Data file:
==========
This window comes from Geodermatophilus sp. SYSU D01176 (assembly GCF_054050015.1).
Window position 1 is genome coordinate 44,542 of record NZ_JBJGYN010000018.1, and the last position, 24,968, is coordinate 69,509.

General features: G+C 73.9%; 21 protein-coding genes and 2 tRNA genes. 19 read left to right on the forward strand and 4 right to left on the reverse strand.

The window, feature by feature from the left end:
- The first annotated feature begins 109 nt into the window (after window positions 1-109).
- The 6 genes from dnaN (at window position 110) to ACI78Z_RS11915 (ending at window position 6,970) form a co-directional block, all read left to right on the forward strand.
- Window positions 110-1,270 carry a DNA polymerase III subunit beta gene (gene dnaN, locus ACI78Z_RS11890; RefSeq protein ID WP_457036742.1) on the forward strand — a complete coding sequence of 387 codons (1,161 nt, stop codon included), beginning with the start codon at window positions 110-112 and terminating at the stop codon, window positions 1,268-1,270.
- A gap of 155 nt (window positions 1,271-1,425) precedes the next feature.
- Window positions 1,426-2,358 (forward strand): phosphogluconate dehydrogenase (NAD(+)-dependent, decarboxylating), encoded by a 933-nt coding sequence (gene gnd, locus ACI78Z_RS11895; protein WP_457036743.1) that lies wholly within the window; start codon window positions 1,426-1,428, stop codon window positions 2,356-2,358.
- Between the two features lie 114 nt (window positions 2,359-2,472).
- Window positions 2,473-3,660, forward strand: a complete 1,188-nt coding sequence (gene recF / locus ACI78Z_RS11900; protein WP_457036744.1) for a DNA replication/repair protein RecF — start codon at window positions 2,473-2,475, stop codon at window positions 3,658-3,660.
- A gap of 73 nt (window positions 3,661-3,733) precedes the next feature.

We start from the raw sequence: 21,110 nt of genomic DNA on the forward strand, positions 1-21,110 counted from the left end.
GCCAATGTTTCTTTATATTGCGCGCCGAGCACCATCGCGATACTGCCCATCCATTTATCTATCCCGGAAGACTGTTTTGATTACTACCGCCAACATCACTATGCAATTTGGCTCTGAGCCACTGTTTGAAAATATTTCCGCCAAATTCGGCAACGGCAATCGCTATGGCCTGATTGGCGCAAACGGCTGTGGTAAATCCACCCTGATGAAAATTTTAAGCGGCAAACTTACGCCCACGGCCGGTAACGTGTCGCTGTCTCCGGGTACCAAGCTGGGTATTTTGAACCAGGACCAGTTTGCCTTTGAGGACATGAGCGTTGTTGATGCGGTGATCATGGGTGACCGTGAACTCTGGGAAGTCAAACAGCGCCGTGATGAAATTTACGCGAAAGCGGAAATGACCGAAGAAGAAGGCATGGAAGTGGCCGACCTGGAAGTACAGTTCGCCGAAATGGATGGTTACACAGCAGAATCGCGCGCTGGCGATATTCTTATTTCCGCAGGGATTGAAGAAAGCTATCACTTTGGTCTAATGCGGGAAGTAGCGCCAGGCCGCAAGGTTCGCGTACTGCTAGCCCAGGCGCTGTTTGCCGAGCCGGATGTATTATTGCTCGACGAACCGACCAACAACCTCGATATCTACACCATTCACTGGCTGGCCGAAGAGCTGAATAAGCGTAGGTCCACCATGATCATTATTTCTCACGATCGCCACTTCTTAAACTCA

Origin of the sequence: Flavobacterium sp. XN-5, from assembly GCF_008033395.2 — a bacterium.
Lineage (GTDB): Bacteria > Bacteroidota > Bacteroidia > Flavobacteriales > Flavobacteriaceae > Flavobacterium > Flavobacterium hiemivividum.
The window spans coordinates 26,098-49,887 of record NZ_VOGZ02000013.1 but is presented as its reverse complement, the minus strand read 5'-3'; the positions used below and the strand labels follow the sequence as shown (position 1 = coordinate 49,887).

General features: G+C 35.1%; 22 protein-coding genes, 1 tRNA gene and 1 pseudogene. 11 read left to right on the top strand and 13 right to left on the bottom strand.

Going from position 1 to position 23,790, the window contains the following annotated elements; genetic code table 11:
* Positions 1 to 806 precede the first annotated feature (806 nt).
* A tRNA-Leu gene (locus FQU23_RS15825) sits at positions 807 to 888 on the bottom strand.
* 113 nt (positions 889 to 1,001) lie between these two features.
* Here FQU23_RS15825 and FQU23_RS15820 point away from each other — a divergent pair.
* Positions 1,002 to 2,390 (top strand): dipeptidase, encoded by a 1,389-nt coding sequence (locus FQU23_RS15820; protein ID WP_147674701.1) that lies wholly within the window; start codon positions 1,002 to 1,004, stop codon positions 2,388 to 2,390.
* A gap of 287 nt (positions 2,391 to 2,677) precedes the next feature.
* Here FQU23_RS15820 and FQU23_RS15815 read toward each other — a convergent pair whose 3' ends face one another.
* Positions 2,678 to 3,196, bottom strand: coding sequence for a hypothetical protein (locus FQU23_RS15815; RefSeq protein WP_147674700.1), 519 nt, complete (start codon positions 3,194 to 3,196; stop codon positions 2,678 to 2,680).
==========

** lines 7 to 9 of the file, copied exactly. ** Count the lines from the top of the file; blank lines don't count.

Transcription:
- Window positions 110-1,270 carry a DNA polymerase III subunit beta gene (gene dnaN, locus ACI78Z_RS11890; RefSeq protein ID WP_457036742.1) on the forward strand — a complete coding sequence of 387 codons (1,161 nt, stop codon included), beginning with the start codon at window positions 110-112 and terminating at the stop codon, window positions 1,268-1,270.
- A gap of 155 nt (window positions 1,271-1,425) precedes the next feature.
- Window positions 1,426-2,358 (forward strand): phosphogluconate dehydrogenase (NAD(+)-dependent, decarboxylating), encoded by a 933-nt coding sequence (gene gnd, locus ACI78Z_RS11895; protein WP_457036743.1) that lies wholly within the window; start codon window positions 1,426-1,428, stop codon window positions 2,356-2,358.